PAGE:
I, with most of my peers, have become addicted to box sets so I know from my own lifestyle over the last decade, that there has been a gradual slide away from the real, the concrete, the factual, towards the heightened, the fantastical, the entertaining. If we, the soi-disant chattering classes prefer to numb our minds every evening Netflix’s beautifully accomplished The Crown rather than meet up and talk about the disaster unfolding in the world around us, then what hope do we have? I fear my Springtime for Hitler moments are a kind of existential paralysis in the face of the real and that Trump’s victory is not just an American symptom but a global symptom. A sign of the times. It’s the triumph of appearance over reality, the lure of the dream. And that’s “dream” as in self-deluding fantasy, rather than aspiration, ambition or ideal.
A version of this post was published in Prospect Magazine‘s online edition on 17/11/2016 under the title, ‘Watching the World Fall Apart’.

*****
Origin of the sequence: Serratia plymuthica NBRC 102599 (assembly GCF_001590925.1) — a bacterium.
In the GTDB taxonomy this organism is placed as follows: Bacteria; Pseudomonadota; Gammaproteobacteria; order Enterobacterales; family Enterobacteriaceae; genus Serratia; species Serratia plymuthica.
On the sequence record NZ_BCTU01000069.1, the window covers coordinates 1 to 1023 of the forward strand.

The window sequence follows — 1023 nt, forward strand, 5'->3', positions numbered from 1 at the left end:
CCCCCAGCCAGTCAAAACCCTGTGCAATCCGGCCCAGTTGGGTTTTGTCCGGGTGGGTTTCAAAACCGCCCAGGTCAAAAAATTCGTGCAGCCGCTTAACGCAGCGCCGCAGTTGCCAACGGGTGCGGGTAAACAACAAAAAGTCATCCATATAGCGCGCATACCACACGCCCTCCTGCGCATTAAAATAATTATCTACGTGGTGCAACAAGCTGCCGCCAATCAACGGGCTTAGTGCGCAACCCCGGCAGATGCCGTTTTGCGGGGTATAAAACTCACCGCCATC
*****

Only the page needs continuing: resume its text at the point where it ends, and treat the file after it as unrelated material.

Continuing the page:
Photo by Benjamin Chelly
The wise and wonderful Algerian-born thinker, Malek Chebel – who argued valiantly for an enlightened Islam, himself a shining light in French intellectual life – has died.
We met the week after the Charlie Hebdo attacks and became friends. I shall miss him.
This is the interview of our first meeting:
An emotional shock often makes us look for some kind of echo, some proof in the world around us that everything has changed but the morning after last week’s terrorist attacks on their city, Parisians woke to pristine winter sunshine and a clear blue sky.
Crossing town to meet Malek Chebel, one of France’s most prominent Muslim intellectuals – a man who always meets fanaticism, wherever it hails from, with the same reassuringly sagacious smile – I thought of the tears in my daughter’s voice when she’d called me from work the day before. Her office is not far from Charlie Hebdo‘s and she said she could hear the sirens. “No one’s scared, though,” she told me. “People are crying at their desks.” That evening she left her own desk and went straight to the Place de la République, along with about 35,000 others, and called me from the vast square.